Wednesday, September 29, 2010
For the Love of the Run
My birthday may be in the summer and Christmas is in the winter, but my favorite time of year is the fall.
As I a child, a new school year begun each September, and there were new colored pencils, Halloween costumes, jumping in piles of leaves, carving pumpkins and trips to the apple orchard. In high school, there were swim meets, homecoming dances and parades, and back to school shopping. Later in college, there was football Saturdays in Ann Arbor. And every year, there were cool breezes, colorful trees, sweatshirts and jackets, chicken noodle soup, apples, zucchini bread, and the return of favorite television shows. It only gets sweeter in the city, with fashion week, a welcome lull in tourism, the cooling of the subway stations, and marathon season.
Training for this marathon has brought a whole new perspective on New York, and it has made me love this city even more. There are so many things you see when you are up and about the city at 6 am or when you dare to venture away from the avenues where you live and eat and work and play.
Despite what you might believe, anyone really can run a marathon. I know you don’t believe that right now, so instead of convincing you that you can, I’m just going to bribe you, brag a little, and basically get all sentimental about all the great things that running for long distances can bring to your life.
Cupcakes, cheeseburgers, macaroni and cheese, chocolate. Whatever food you turn to when you are celebrating or depressed, you can now eat without the worry of gaining weight. Yesterday, I had a giant cookie the size of my head. I literally had to use two hands to eat it. Do I feel guilty about it? Nope? Do I have to skip lunch to compensate for those calories? Nope. I already ran that cookie off this morning.
Sunsets and sunrises. Chances are that you will need to squeeze your runs in early in the morning before everyone is awake or at the end of day, and this means you will witness almost daily sunrises and sunsets. Trust me on this: you will never get sick of a sunrise.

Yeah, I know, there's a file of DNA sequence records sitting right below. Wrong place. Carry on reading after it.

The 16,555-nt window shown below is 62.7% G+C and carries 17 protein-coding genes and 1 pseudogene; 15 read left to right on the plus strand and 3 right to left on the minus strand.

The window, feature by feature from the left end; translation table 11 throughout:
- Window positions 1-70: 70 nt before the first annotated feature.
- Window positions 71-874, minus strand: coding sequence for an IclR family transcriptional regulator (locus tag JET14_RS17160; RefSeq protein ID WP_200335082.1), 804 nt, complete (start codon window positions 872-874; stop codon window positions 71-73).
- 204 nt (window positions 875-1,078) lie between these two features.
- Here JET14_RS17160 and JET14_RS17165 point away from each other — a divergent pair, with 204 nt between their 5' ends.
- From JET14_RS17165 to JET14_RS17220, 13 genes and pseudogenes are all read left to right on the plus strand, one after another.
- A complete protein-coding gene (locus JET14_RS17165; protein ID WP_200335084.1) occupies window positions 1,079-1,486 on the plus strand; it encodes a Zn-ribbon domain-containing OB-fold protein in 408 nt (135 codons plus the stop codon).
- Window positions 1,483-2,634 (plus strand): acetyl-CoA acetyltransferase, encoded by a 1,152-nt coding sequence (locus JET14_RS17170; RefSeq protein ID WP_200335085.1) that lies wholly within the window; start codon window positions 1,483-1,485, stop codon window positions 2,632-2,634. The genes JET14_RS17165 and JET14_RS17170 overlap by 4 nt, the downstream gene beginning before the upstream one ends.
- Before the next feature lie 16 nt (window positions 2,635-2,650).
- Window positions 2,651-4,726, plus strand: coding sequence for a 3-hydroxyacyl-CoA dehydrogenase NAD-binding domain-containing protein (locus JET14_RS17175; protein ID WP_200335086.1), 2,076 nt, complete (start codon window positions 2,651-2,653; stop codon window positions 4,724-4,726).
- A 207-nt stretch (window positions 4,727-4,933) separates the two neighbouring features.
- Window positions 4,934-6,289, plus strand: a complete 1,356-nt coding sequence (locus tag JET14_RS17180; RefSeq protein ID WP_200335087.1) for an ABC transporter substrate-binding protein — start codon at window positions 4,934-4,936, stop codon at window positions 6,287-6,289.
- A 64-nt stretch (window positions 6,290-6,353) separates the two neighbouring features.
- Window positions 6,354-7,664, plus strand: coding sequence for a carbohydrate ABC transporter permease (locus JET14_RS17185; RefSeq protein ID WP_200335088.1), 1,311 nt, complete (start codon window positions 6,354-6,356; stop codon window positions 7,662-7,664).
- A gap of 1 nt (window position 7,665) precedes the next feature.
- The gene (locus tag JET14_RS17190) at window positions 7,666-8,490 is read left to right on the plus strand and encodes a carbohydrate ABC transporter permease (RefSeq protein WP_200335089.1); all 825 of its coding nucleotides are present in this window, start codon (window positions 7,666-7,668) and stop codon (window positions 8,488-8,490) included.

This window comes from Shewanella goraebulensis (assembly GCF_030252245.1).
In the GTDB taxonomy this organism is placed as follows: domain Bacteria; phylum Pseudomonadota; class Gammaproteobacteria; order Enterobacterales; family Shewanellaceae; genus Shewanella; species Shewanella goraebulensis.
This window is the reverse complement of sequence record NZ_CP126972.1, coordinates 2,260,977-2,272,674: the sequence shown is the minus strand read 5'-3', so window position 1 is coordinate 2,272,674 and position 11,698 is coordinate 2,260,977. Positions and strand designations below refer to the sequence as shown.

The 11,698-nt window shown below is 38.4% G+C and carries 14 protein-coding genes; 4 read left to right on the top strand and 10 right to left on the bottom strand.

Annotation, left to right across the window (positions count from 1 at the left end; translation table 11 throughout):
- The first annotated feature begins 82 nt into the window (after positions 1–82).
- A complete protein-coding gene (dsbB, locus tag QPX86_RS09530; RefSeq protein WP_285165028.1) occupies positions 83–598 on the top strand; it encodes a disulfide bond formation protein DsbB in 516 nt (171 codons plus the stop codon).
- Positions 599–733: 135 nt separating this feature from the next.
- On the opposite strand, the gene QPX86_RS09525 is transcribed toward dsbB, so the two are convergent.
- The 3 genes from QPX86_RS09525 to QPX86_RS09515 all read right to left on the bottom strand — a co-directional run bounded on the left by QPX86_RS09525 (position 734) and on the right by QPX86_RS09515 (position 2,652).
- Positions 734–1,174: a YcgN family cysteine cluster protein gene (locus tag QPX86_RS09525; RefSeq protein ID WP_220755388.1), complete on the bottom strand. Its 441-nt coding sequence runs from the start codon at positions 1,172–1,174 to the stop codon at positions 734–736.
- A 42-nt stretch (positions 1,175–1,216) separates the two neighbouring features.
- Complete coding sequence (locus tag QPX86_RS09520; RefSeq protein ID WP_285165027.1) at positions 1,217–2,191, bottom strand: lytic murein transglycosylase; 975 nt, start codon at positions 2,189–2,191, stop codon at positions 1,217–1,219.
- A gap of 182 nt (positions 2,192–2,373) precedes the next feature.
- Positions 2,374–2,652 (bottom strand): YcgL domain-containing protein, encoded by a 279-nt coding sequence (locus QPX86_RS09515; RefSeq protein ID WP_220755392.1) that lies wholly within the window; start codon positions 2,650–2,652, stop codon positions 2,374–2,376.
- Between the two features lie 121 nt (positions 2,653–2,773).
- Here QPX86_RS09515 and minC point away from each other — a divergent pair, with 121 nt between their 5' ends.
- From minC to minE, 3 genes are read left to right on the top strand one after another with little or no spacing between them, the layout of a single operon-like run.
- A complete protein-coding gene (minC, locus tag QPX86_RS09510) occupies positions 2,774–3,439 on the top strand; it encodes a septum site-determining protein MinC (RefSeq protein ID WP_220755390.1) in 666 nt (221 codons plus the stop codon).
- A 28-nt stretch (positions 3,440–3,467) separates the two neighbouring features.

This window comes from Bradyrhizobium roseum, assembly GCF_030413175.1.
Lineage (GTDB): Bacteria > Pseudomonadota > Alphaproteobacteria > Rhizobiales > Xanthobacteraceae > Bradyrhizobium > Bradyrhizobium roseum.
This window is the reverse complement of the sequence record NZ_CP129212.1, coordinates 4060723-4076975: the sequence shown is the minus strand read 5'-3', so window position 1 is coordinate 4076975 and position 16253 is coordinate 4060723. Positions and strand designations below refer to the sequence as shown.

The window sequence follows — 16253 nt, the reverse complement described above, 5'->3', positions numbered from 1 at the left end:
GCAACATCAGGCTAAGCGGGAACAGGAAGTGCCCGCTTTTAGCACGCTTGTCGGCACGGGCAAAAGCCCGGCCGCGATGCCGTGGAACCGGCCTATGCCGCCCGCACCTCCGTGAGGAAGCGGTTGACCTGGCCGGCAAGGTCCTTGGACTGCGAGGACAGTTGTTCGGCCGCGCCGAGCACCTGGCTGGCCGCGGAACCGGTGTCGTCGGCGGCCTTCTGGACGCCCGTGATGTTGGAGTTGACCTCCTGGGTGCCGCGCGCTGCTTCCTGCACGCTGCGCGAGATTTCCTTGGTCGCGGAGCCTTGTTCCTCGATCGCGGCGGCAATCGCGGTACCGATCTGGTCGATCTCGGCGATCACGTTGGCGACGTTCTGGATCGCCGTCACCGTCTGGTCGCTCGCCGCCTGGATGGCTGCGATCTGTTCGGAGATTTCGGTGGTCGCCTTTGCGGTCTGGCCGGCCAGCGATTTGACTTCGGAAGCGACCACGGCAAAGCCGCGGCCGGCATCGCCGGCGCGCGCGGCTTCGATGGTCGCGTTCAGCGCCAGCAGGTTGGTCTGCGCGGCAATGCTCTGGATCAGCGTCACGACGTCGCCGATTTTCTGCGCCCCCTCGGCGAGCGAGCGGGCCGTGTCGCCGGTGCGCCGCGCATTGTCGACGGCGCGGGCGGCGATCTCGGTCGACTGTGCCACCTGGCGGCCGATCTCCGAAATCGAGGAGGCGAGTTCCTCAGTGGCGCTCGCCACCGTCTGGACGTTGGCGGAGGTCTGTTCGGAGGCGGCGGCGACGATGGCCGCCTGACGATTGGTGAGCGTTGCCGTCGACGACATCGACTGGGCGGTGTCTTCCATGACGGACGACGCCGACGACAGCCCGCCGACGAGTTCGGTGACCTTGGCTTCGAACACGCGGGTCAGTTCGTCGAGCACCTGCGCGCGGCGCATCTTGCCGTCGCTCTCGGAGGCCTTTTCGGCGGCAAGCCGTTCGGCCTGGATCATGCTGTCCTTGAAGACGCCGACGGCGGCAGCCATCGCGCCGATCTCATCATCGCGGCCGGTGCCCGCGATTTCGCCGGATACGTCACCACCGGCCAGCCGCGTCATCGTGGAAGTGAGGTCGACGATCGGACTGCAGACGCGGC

Salt. You know how your doctors are always saying that you need to cut out the salt because it causes heart attacks and high blood pressure? Well, when you sweat profusely for four hours, you lose so much salt that you become in danger of either severe cramping or dehydration. Bring on the potato chips, french fries, and bacon!
Shorelines. Maybe it’s because I’m from the Great Lake State, but something about being by water just makes me happy. A lot of great running spots are along the shore, and there is something about the ability to see miles into the distance which helps to clear my head and focus on the future. Plus those cool breezes don’t hurt either.
Eating healthy. I know I already mentioned that you can eat whatever you want, but unless you have the stomach of a rat, you probably won’t be able to eat everything you want all the time. Not if you want to run after eating all that food. Even what I eat the night before a run matters significantly. And so I’ve learned to pick filling, tasty and healthy options before any run over 5 miles. It’s an amazing gift for me to finally understand that a cheeseburger can barely fuel me through a fiver, but whole wheat pasta and vegetables plus a salad with walnuts, blue cheese and apricots can carry me though seventeen.
Dessert for breakfast. Because after rough workouts, your bodies needs calories – and fast – to start repairing and rebuilding muscles, and the best way to refuel is with liquid meals. This morning, I had a strawberry, banana, and vanilla soymilk smoothie with some extra protein powder thrown in.